SEASONAL WORKERS are of 'crucial importance' to Scottish agriculture – and only a 'fit-for-purpose' scheme to allow around 10,000 into Scotland every year will meet that need.

Giving evidence to Westminster's Environment, Food and Rural Affairs Committee, NFU Scotland shot down the myth that the shortfall of skilled farm labour can be filled from the domestic workforce.

NFUS and the other farming unions and stakeholders have consistently pressed the UK Government on the need for a Seasonal Agricultural Workers Scheme, building significantly on the current Seasonal Worker Pilot Scheme to ensure that the UK horticulture and ornamental sector can meet its annual requirement for around 70,000 seasonal staff, of which approximately 10,000 workers come to Scottish farms each year, staying in the country to undertake essential work for between six and nine months.

In the NFUS' own survey of its members who are specialist growers, no less than 100% indicated that their businesses were dependent on these non-UK seasonal agricultural workers. The vast majority of survey respondents – 79% – also reported that their efforts to recruit from the local/domestic population in 2020 were not successful. One of Scotland’s largest producer organisations found that its efforts to recruit domestically had a success rate of just 15%.

What save Scottish horticulture's 2020 season was the lifting of travel restrictions in Europe at the right moment to allow workers from the EU to come to Scotland. Despite all the year's problems, around 70% of the Scottish seasonal workforce in 2020 was from the European Economic Area – both returnees and new starts.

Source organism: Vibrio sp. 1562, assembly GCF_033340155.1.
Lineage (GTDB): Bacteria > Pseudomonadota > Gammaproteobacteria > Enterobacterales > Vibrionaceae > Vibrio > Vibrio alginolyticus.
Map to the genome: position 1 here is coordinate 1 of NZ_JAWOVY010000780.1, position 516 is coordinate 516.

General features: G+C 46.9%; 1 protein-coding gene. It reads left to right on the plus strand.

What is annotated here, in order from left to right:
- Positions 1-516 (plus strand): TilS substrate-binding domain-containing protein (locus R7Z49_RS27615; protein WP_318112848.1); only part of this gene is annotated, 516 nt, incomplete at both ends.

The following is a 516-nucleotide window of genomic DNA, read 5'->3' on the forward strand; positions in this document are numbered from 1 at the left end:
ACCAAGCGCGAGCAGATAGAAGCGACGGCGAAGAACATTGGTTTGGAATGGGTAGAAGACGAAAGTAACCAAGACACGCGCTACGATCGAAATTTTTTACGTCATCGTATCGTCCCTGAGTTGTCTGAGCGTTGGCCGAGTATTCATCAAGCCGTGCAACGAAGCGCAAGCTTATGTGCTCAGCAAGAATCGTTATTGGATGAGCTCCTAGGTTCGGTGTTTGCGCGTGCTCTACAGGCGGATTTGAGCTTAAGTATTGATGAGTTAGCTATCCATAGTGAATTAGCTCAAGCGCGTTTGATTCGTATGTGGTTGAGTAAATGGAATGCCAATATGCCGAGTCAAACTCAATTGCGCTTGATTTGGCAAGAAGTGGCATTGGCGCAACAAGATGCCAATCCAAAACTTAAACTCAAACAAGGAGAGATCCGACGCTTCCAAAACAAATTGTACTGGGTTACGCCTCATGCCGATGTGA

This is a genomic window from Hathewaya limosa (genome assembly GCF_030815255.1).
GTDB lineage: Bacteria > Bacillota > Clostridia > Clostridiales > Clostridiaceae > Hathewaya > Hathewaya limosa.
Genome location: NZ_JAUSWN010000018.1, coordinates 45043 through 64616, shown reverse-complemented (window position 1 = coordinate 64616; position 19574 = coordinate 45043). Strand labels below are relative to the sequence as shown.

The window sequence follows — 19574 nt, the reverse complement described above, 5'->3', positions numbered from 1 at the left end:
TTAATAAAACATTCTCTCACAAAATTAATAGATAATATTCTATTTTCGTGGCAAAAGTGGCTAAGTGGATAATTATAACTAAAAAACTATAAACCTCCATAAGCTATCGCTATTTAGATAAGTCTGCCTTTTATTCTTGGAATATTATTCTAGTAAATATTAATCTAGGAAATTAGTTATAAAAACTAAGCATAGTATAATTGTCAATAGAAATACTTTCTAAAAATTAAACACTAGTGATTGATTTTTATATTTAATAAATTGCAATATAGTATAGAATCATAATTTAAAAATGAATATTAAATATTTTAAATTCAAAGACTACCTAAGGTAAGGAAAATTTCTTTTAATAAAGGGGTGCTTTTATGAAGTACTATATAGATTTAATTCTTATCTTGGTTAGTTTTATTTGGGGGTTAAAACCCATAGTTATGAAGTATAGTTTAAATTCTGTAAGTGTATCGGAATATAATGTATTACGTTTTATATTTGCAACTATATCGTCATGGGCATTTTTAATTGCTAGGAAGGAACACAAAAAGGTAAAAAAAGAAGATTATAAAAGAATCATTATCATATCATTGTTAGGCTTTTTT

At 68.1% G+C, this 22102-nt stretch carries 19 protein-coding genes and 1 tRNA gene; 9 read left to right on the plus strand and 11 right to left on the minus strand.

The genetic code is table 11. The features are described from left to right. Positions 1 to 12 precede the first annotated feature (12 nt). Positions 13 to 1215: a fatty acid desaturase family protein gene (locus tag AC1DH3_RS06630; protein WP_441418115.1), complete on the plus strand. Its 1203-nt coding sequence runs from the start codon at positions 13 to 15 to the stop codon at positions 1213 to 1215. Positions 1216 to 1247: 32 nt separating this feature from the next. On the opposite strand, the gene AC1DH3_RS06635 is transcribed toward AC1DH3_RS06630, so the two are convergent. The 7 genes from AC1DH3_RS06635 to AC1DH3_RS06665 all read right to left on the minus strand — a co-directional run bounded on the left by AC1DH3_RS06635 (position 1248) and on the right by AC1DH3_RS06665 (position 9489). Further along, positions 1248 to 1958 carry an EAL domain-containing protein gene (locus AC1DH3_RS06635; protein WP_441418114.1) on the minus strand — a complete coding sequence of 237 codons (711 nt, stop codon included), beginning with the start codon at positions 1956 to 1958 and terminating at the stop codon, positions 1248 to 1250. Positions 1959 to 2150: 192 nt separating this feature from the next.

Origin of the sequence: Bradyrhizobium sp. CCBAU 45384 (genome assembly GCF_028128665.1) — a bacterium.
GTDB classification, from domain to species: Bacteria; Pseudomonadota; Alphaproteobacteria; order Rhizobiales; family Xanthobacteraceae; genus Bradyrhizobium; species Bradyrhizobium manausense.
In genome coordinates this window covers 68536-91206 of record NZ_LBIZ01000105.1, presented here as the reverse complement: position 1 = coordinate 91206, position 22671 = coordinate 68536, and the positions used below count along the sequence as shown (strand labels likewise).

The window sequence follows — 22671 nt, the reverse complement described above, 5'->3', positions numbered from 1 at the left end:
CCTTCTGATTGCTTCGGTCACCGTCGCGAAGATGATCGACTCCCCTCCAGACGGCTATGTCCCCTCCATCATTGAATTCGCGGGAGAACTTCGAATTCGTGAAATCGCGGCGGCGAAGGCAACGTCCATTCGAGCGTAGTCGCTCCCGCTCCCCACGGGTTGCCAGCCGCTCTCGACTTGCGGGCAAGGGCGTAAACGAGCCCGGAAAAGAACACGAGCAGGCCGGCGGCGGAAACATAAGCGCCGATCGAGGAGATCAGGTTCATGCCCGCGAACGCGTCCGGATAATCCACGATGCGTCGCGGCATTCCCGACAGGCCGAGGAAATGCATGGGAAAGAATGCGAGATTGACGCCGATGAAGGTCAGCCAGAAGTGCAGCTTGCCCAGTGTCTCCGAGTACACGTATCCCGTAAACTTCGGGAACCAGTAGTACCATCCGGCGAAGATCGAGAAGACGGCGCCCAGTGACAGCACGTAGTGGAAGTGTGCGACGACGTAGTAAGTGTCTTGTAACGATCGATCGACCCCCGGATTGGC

NFUS horticulture committee chair, James Porter, who grows soft fruit in Angus, said: “A fully functional, sector specific scheme for non-UK seasonal workers is the only available option to ensure that seasonal labour needs in Scotland are met. Even in this extraordinary year, despite the best efforts of growers to recruit domestically, the facts are that we simply cannot fill seasonal vacancies with workers from the UK population.

“Government must accept that this is not an issue that is confined to the domestic labour market or the future Points-Based Immigration System," said Mr Porter. "It is a sector specific, labour input challenge which requires a specific response from UK Government.

“If a fit-for-purpose seasonal workers scheme is not in place for 2021, then our members have indicated that there will be significant crop loss, with many moving out of seasonal horticulture altogether.

“For any government to allow such a situation to come to pass would, in our view, show complete contempt and disregard for a high-value, innovative, dynamic sector of UK agriculture which supplies the market with fresh, healthy, local produce," he said.

“Such a stance would not match the UK Government’s own stated ambition to be a nation which champions high quality food and agriculture.

“Having campaigned relentlessly on this issue since the outcome of the European referendum, the proposed seasonal worker scheme from UK farming unions has won cross-party support as a common-sense solution to a clear and pressing problem."

Scottish Conservative leader Douglas Ross has voiced his support for such a scheme, but a final decision from the UK Government was now 'long overdue', said Mr Porter, and until that decision was made, the future of the horticulture and ornamentals sector would hang in the balance: "We hope that this evidence session will help drive that process forward with urgency as plans for 2021 season are already well advanced.”